Creative Corps’ Nkeiru Okoye shared a small but oh-so-powerful sampling of her opera Songs of Harriet Tubman. “I Am Moses, the Liberator” is heavy in spiritual influence and has a definitive feel of a traditional aria or art song. As the subject matter is steeped in religion and the work of the revered Harriet Tubman, it takes an exceptional talent to convey the nuance and boy oh boy did we get talent. Well-known soprano Angela Brown embodied the heart and soul of Harriet and delivered a powerhouse performance.
The traditional Der Heyser Bulgar was brought to life by Krakauer’s band Abraham Inc., which features not just Krakauer and Gaskin but renowned trombonist Fred Wesley, who has worked with James Brown, and SoCalled, a respected Canadian record producer who has an affinity for mixing genres. Highly appropriate for this evening.
After Carlos Simon’s Holy Dance praise break, we were thrust into more of the heart of the reason why these styles of music blend so well.
Krakauer and Wesley’s Moskowitz Remix was a lesson in artistic jam sessions while Russell and Gaskin introduced In Der Fremd (In a Strange Place), adapted from a poem by Leyb Naydus, into a piece that if one did not know any better, was straight out of the Great American Songbook.
Richard Smallwood’s Procession of Levites/Anthem of Praise was another showstopper for the St. Stephen Mass Choir as was Anthony Russell’s arrangement of the traditional Zion, Adoration of the Ancestral Shrin.
Frequent collaborator Jason Clayborn, fresh from entertaining His Holiness in Rome, got the crowd and all on stage energized and practically on their feet with his song of praise You’re All I Need. But just as we were jazzed by Clayborn and felt renewed, we were brought down to Earth by the haunting and dramatic Rosie, another piece blended with klezmer and Negro spiritual descent, performed by Krakauer, Gaskin, and Russell, with the Choir as an extra accompaniment.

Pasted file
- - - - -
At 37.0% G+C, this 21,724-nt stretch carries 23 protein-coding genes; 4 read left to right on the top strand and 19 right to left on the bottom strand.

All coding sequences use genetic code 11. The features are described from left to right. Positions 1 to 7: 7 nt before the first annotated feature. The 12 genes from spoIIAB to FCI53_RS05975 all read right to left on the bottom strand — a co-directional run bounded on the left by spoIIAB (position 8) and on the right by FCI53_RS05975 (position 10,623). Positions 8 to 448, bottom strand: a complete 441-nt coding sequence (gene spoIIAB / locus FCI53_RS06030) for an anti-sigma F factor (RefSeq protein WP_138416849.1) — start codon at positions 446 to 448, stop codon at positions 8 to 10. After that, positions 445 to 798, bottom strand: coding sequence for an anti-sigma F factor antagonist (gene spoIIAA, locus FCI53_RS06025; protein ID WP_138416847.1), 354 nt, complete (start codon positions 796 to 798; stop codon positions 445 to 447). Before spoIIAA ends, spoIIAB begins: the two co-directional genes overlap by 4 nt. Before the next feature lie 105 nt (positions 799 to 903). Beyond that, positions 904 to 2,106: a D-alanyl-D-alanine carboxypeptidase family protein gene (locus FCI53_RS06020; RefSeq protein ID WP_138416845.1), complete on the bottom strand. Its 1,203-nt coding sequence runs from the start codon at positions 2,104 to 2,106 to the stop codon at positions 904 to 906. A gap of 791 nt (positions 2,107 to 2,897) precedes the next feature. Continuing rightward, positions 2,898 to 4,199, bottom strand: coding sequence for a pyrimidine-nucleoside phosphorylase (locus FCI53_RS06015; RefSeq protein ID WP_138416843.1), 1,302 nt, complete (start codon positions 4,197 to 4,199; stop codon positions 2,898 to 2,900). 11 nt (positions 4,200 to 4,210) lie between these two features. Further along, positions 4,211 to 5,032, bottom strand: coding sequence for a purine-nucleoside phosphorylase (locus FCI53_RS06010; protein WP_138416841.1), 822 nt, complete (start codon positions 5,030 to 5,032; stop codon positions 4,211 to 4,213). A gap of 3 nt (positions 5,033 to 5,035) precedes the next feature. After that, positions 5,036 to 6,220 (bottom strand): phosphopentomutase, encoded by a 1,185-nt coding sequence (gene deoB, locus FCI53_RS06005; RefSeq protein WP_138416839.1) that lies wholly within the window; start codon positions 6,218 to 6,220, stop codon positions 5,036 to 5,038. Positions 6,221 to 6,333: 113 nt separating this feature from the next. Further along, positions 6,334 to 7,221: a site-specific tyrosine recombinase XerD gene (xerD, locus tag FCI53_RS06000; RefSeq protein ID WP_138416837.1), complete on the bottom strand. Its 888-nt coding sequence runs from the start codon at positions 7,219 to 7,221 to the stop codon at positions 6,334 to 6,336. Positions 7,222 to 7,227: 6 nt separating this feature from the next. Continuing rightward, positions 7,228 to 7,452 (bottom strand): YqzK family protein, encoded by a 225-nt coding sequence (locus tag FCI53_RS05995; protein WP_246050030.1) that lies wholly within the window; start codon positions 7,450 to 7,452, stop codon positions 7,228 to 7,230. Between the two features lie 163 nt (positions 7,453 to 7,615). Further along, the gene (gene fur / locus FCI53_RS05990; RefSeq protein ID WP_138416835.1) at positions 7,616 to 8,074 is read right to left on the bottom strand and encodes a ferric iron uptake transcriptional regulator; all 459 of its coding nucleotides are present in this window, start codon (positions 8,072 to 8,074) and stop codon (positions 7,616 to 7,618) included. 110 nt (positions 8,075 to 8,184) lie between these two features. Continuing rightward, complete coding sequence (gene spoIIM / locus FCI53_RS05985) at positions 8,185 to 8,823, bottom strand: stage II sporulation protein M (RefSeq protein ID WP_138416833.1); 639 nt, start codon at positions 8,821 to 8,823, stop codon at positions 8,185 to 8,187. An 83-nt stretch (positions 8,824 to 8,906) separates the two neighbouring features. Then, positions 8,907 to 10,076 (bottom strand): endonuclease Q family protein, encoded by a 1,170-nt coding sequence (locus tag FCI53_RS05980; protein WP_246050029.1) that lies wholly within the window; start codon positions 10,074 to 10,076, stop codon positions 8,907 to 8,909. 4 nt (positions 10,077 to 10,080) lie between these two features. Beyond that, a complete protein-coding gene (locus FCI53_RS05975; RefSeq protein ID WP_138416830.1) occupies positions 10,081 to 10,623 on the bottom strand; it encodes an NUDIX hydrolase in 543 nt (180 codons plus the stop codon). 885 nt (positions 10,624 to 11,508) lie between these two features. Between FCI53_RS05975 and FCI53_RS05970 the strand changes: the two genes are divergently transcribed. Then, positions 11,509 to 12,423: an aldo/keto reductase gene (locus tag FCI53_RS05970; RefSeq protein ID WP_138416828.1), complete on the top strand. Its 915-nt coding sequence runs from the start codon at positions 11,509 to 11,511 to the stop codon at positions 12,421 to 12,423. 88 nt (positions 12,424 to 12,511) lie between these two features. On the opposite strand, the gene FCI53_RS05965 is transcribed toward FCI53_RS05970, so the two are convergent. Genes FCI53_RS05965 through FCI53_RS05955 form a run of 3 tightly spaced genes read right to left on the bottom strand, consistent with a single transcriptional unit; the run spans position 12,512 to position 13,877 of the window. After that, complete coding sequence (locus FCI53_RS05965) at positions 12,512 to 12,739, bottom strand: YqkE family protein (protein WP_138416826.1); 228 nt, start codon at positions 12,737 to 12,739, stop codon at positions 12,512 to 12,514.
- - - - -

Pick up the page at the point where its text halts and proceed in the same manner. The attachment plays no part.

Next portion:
To round out the evening, Mr. Gaskin shared that the last piece, Open, when he researched the arrangement, was premiered in Louisville in 1899 by Dr. Robert Shapiro. All our guest artists, save Ms. Brown, came onto the stage and blew everyone out of the water with this joyous sound.
One would have been hard-pressed to not walk away from this concert moved and convinced that, as Abrams shared, “music is a symbol of what we are in the community and can be a beacon of hope.”
Together in Song
January 13, 2024
501 West Main Street
Louisville, KY 40202
Annette Skaggs is heavily involved as an Arts Advocate here in Louisville. She is a freelance professional opera singer who has performed throughout Europe and in St. Louis, Cincinnati, Boulder, Little Rock, Peoria, Chicago, New York, and of course Louisville. Aside from her singing career, she has been a production assistant for Kentucky Opera, New York City Opera, and Northwestern University. Her knowledge and expertise have developed over 25+ years of experience in the classical arts.